## Soret effect and photochemical reaction in liquids with laser-induced local heating |

Optics Express, Vol. 19, Issue 5, pp. 4047-4058 (2011)

http://dx.doi.org/10.1364/OE.19.004047

Acrobat PDF (1116 KB)

### Abstract

We report a theoretical model and experimental results for laser-induced local heating in liquids, and propose a method to detect and quantify the contributions of photochemical and Soret effects in several different situations. The time-dependent thermal and mass diffusion equations in the presence and absence of laser excitation are solved. The two effects can produce similar transients for the laser-on refractive index gradient, but very different laser-off behavior. The Soret effect, also called thermal diffusion, and photochemical reaction contributions in photochemically reacting aqueous Cr(VI)-diphenylcarbazide, Eosin Y, and Eosin Y-doped micellar solutions, are decoupled in this work. The extensive use of lasers in various optical techniques suggests that the results may have significance extending from physical-chemical to biological applications.

© 2011 Optical Society of America

## 1. Introduction

2. B. J. deGans, R. Kita, S. Wiegand, and J. Luettmer-Strathmann, “Unusual thermal diffusion in polymer solutions,” Phys. Rev. Lett. **91**, 245501 (2003). [CrossRef]

3. A. Würger, “Molecular-weight dependent thermal diffusion in dilute polymer solutions,” Phys. Rev. Lett. **102**, 078302 (2009). [CrossRef] [PubMed]

4. R. Piazza and A. Guarino, “Soret effect in interacting micellar solutions,” Phys. Rev. Lett. **88**, 208302 (2002). [CrossRef] [PubMed]

6. S. N. Rasuli and R. Golestanian, “Soret motion of a charged spherical colloid,” Phys. Rev. Lett. **101**, 108301 (2008). [CrossRef] [PubMed]

7. J. Lenglet, A. Bourdon, J. C. Bacri, and G. Demouchy, “Thermodiffusion in magnetic colloids evidenced and studied by forced Rayleigh scattering experiments,” Phys. Rev. E **65**, 031408 (2002). [CrossRef]

8. B. Hoffmann, W. Köhler, and M. Krekhova, “On the mechanism of transient bleaching of the optical absorption of ferrofluids and dyed liquids,” J. Chem. Phys. **118**, 3237–3242 (2003). [CrossRef]

10. F. Huang, P. Chakraborty, C. C. Lundstrom, C. Holmden, J. J. G. Glessner, S. W. Kieffer, and C. E. Lesher, “Isotope fractionation in silicate melts by thermal diffusion,” Nature (London) **464**, 396–400 (2010). [CrossRef]

22. D. Vigolo, S. Buzzaccaro, and R. Piazza, “Thermophoresis and thermoelectricity in surfactant solutions,” Langmuir **26**, 7792–7801 (2010). [CrossRef] [PubMed]

27. P. R. B. Pedreira, L. R. Hirsch, J. R. D. Pereira, A. N. Medina, A. C. Bento, M. L. Baesso, M. C. Rollemberg, M. Franko, and J. Shen, “Real-time quantitative investigation of photochemical reaction using thermal lens measurements: theory and experiment,” J. Appl. Phys. **100**, 044906 (2006). [CrossRef]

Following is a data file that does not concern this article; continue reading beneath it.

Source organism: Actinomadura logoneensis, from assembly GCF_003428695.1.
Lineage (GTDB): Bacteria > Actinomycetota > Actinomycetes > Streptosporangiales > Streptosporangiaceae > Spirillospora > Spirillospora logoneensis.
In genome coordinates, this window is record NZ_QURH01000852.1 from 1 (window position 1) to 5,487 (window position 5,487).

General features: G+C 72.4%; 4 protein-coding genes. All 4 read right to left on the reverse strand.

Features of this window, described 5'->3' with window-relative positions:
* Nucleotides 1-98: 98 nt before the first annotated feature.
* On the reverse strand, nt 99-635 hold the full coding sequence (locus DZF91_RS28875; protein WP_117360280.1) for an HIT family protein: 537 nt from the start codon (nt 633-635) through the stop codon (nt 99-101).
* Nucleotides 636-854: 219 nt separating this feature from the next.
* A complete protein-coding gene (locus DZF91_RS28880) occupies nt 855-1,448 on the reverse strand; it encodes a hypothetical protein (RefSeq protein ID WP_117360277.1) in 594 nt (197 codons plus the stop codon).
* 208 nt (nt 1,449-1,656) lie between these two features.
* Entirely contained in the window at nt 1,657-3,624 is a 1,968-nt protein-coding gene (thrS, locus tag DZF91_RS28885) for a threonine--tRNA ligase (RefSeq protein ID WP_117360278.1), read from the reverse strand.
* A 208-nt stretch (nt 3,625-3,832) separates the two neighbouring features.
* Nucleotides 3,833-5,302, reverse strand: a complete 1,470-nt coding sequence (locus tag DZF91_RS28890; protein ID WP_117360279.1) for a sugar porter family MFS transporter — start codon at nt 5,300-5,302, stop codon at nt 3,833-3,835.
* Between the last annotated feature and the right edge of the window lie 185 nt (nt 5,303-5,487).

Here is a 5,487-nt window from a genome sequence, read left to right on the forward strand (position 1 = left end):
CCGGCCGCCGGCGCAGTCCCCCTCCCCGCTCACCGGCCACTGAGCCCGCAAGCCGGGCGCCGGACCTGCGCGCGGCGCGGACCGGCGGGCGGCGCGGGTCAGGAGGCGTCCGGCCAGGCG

29. N. G. C. Astrath, F. B. G. Astrath, J. Shen, J. Zhou, K. H. Michaelian, C. Fairbridge, L. C. Malacarne, P. R. B. Pedreira, P. A. Santoro, and M. L. Baesso, “Arrhenius behavior of hydrocarbon fuel photochemical reaction rates by thermal lens spectroscopy,” Appl. Phys. Lett. **95**, 191902 (2009). [CrossRef]

## 2. Thermal Lens theory in the presence of PCR and Soret effects

28. N. G. C. Astrath, F. B. G. Astrath, J. Shen, J. Zhou, K. H. Michaelian, C. Fairbridge, L. C. Malacarne, P. R. B. Pedreira, A. N. Medina, and M. L. Baesso, “Thermal-lens study of photochemical reaction kinetics,” Opt. Lett. **34**, 3460–3462 (2009). [CrossRef] [PubMed]

32. N. G. C. Astrath, J. H. Rohling, A. N. Medina, A. C. Bento, M. L. Baesso, C. Jacinto, T. Catunda, S. M. Lima, F. G. Gandra, M. J. V. Bell, and V. Anjos, “Time-resolved thermal lens measurements of the thermo-optical properties of glasses at low temperature down to 20K,” Phys. Rev. B **71**, 214202 (2005). [CrossRef]

27. P. R. B. Pedreira, L. R. Hirsch, J. R. D. Pereira, A. N. Medina, A. C. Bento, M. L. Baesso, M. C. Rollemberg, M. Franko, and J. Shen, “Real-time quantitative investigation of photochemical reaction using thermal lens measurements: theory and experiment,” J. Appl. Phys. **100**, 044906 (2006). [CrossRef]

29. N. G. C. Astrath, F. B. G. Astrath, J. Shen, J. Zhou, K. H. Michaelian, C. Fairbridge, L. C. Malacarne, P. R. B. Pedreira, P. A. Santoro, and M. L. Baesso, “Arrhenius behavior of hydrocarbon fuel photochemical reaction rates by thermal lens spectroscopy,” Appl. Phys. Lett. **95**, 191902 (2009). [CrossRef]

*A*(

_{e}*t*) =

*C*(

*t*)

*ɛ*, where

*ɛ*is the molar optical absorption coefficient of the sample and

*C*(

*t*) [29

29. N. G. C. Astrath, F. B. G. Astrath, J. Shen, J. Zhou, K. H. Michaelian, C. Fairbridge, L. C. Malacarne, P. R. B. Pedreira, P. A. Santoro, and M. L. Baesso, “Arrhenius behavior of hydrocarbon fuel photochemical reaction rates by thermal lens spectroscopy,” Appl. Phys. Lett. **95**, 191902 (2009). [CrossRef]

27. P. R. B. Pedreira, L. R. Hirsch, J. R. D. Pereira, A. N. Medina, A. C. Bento, M. L. Baesso, M. C. Rollemberg, M. Franko, and J. Shen, “Real-time quantitative investigation of photochemical reaction using thermal lens measurements: theory and experiment,” J. Appl. Phys. **100**, 044906 (2006). [CrossRef]

**95**, 191902 (2009). [CrossRef]

### 2.1. Temperature and concentration gradients

_{00}laser excites the sample at 0 <

*t*≤

*ξ*(laser-on). No excitation exists when

*t*>

*ξ*(laser-off). It will be shown later that the laser-off TL transient is required to distinguish between Soret and PCR effects in the TL transient signal. For an isotropic, weakly absorbing material, the temperature rise distribution in a sample is described by the heat conduction differential equation where

*D*=

*k*/(

*ρc*) is the thermal diffusivity,

*k*is thermal conductivity,

*ρ*is mass density and

*c*is the specific heat of the sample. The source term

*Q*(

*r*,

*t*), described for on-off excitation under the assumption that the sample exhibits a photochemical reaction [28

28. N. G. C. Astrath, F. B. G. Astrath, J. Shen, J. Zhou, K. H. Michaelian, C. Fairbridge, L. C. Malacarne, P. R. B. Pedreira, A. N. Medina, and M. L. Baesso, “Thermal-lens study of photochemical reaction kinetics,” Opt. Lett. **34**, 3460–3462 (2009). [CrossRef] [PubMed]

*C*(

*t*) = (

*C*

_{0}−

*C*) exp(−

_{eq}*K*) +

_{T}t*C*is the concentration of absorbing species,

_{eq}*C*

_{0}denotes the initial concentration, and